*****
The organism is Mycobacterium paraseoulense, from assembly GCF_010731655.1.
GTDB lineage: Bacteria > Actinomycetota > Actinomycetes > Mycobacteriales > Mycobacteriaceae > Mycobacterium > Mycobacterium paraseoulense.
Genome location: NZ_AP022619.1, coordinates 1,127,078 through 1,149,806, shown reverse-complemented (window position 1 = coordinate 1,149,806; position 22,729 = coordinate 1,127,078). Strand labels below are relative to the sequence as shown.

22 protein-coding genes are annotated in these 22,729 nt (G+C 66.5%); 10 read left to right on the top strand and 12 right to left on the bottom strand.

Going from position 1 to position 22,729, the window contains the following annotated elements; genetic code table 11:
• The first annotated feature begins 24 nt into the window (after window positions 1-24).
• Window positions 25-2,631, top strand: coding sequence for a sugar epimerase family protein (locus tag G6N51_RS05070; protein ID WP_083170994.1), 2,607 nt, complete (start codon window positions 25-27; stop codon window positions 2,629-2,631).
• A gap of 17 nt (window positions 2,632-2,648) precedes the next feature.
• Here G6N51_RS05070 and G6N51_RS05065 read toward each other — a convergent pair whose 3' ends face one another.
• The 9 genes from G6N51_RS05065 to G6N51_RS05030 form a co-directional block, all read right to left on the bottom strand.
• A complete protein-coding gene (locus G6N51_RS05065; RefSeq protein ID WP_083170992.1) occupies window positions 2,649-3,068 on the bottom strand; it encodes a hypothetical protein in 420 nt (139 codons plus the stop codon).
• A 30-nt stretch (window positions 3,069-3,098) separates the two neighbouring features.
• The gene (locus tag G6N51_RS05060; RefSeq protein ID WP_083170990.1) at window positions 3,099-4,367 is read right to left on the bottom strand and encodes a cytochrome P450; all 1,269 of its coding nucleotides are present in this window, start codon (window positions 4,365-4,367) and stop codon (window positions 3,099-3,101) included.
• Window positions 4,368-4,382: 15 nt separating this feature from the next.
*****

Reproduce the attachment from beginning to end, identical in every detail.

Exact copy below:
The organism is Mycobacterium paraseoulense, from assembly GCF_010731655.1.
GTDB lineage: Bacteria > Actinomycetota > Actinomycetes > Mycobacteriales > Mycobacteriaceae > Mycobacterium > Mycobacterium paraseoulense.
Genome location: NZ_AP022619.1, coordinates 1,127,078 through 1,149,806, shown reverse-complemented (window position 1 = coordinate 1,149,806; position 22,729 = coordinate 1,127,078). Strand labels below are relative to the sequence as shown.

22 protein-coding genes are annotated in these 22,729 nt (G+C 66.5%); 10 read left to right on the top strand and 12 right to left on the bottom strand.

Going from position 1 to position 22,729, the window contains the following annotated elements; genetic code table 11:
• The first annotated feature begins 24 nt into the window (after window positions 1-24).
• Window positions 25-2,631, top strand: coding sequence for a sugar epimerase family protein (locus tag G6N51_RS05070; protein ID WP_083170994.1), 2,607 nt, complete (start codon window positions 25-27; stop codon window positions 2,629-2,631).
• A gap of 17 nt (window positions 2,632-2,648) precedes the next feature.
• Here G6N51_RS05070 and G6N51_RS05065 read toward each other — a convergent pair whose 3' ends face one another.
• The 9 genes from G6N51_RS05065 to G6N51_RS05030 form a co-directional block, all read right to left on the bottom strand.
• A complete protein-coding gene (locus G6N51_RS05065; RefSeq protein ID WP_083170992.1) occupies window positions 2,649-3,068 on the bottom strand; it encodes a hypothetical protein in 420 nt (139 codons plus the stop codon).
• A 30-nt stretch (window positions 3,069-3,098) separates the two neighbouring features.
• The gene (locus tag G6N51_RS05060; RefSeq protein ID WP_083170990.1) at window positions 3,099-4,367 is read right to left on the bottom strand and encodes a cytochrome P450; all 1,269 of its coding nucleotides are present in this window, start codon (window positions 4,365-4,367) and stop codon (window positions 3,099-3,101) included.
• Window positions 4,368-4,382: 15 nt separating this feature from the next.